• Chelle Parmele

    I got a great card at BlogHer from a lady by the name of Shannon Renee Mouton and on the back of the card is printed “Shannon Renee is the woman who…” which I thought was a really smart and clever thing to do. A prompt to put notes about meeting her.

  • Amylia Grace

    well said! I like the cards and you can make your own on Flickr with them that are pretty awesome. I use my photographs, but not my own face…hmmm…i totally get the idea, but don’t know if I’m there yet. You’re right about it reminding me of a real estate agent’s card.

    I’d love to see how your card came out. will you give me your card? You have my information (dec retreat here I come!) 🙂

  • Deb

    I just ordered new business cards for BlogHer. With an option of printing something on the back, I added two lines:

    We met at:

    We talked about:

    So the idea is already on the cards. I sometimes write something there before I hand it out; other times, give them the option of adding to it themselves. It’s been the BEST idea in a card.

  • Reno

    A business card is a great vehicle for an artist to convey his or her artistic sensibility. I think Linda should consider creating an artistic statement with her inderutilized 1,000 business cards. On the next 1,000 consider giving them away and allowing them to work for you. Great post with many good ideas. Aim for 3 per day and don’t think to much their cheap.

  • Mary

    wow! that’s a lot of thought about a simple card! i’ve had a business card forever, it seems, from way back in the day when i was pounding pavement in nyc looking for illustration work. my first card had my name, the word illustrator and my phone number….i change up my card often and now have one with an image and my info, including my website. i often get calls from people who have had my card hanging around for years….having an image helps people remember who you are and what you do in this world of networking and business cards…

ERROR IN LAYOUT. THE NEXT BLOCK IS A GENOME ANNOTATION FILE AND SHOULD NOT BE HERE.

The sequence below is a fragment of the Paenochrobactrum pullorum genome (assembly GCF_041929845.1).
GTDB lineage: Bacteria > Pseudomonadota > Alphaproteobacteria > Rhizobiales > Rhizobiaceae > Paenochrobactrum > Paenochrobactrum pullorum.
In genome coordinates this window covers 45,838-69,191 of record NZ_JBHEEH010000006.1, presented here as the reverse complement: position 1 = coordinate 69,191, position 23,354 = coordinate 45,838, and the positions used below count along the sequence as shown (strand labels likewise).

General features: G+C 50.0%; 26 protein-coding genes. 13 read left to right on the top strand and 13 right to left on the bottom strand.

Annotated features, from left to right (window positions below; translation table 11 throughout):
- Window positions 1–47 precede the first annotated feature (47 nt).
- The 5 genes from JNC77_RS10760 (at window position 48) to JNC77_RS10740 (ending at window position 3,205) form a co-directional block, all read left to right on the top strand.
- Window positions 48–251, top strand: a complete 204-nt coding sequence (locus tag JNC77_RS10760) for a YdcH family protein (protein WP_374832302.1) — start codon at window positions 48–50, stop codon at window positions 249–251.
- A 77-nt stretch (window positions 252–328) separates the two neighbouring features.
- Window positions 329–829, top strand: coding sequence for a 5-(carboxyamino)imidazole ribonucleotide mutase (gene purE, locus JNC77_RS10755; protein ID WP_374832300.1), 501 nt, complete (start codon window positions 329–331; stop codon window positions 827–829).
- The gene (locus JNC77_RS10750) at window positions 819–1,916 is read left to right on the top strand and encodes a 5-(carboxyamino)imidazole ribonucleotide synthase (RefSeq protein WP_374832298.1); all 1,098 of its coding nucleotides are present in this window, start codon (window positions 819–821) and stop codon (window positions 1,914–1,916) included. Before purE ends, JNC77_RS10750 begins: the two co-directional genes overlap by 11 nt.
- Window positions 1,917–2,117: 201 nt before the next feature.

• Bowers Industrial Sales, Inc

    You can’t underestimate the value of cards, that for sure. There really isn’t one perfect business card template either. You just have to see what works for you and stick with it. Nice post!

  • elkit

    I use cards, like m above – you can use your own photos from Flickr and other sources. Perfect for artists, no?

    I just got a new set for the upcoming conference for women bloggers. Love love love them!

    Here’s a picture of an older set:

    Aren’t they great?

  • Christine Kane